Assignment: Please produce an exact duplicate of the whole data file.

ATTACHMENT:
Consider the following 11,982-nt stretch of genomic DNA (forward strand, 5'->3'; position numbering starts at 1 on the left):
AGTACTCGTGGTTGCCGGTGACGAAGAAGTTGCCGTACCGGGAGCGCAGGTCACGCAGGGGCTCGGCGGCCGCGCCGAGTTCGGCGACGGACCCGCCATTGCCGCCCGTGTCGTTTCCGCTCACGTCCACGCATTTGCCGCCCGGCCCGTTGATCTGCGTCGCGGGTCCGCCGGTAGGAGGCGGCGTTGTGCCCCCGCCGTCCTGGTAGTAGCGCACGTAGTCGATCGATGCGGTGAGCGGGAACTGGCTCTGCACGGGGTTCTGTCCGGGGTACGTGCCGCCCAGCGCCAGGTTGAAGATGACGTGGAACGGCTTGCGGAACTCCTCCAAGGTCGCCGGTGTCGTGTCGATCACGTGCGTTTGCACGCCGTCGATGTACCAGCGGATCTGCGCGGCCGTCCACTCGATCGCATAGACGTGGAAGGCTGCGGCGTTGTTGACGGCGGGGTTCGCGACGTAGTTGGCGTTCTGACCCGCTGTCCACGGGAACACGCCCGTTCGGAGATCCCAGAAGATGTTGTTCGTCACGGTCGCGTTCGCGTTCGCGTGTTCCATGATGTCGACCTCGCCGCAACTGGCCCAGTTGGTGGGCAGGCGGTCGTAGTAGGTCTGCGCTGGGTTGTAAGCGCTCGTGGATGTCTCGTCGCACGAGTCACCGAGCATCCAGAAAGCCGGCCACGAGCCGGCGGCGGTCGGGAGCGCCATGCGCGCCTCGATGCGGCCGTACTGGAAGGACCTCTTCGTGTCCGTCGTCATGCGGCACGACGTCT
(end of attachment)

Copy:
Consider the following 11,982-nt stretch of genomic DNA (forward strand, 5'->3'; position numbering starts at 1 on the left):
AGTACTCGTGGTTGCCGGTGACGAAGAAGTTGCCGTACCGGGAGCGCAGGTCACGCAGGGGCTCGGCGGCCGCGCCGAGTTCGGCGACGGACCCGCCATTGCCGCCCGTGTCGTTTCCGCTCACGTCCACGCATTTGCCGCCCGGCCCGTTGATCTGCGTCGCGGGTCCGCCGGTAGGAGGCGGCGTTGTGCCCCCGCCGTCCTGGTAGTAGCGCACGTAGTCGATCGATGCGGTGAGCGGGAACTGGCTCTGCACGGGGTTCTGTCCGGGGTACGTGCCGCCCAGCGCCAGGTTGAAGATGACGTGGAACGGCTTGCGGAACTCCTCCAAGGTCGCCGGTGTCGTGTCGATCACGTGCGTTTGCACGCCGTCGATGTACCAGCGGATCTGCGCGGCCGTCCACTCGATCGCATAGACGTGGAAGGCTGCGGCGTTGTTGACGGCGGGGTTCGCGACGTAGTTGGCGTTCTGACCCGCTGTCCACGGGAACACGCCCGTTCGGAGATCCCAGAAGATGTTGTTCGTCACGGTCGCGTTCGCGTTCGCGTGTTCCATGATGTCGACCTCGCCGCAACTGGCCCAGTTGGTGGGCAGGCGGTCGTAGTAGGTCTGCGCTGGGTTGTAAGCGCTCGTGGATGTCTCGTCGCACGAGTCACCGAGCATCCAGAAAGCCGGCCACGAGCCGGCGGCGGTCGGGAGCGCCATGCGCGCCTCGATGCGGCCGTACTGGAAGGACCTCTTCGTGTCCGTCGTCATGCGGCACGACGTCT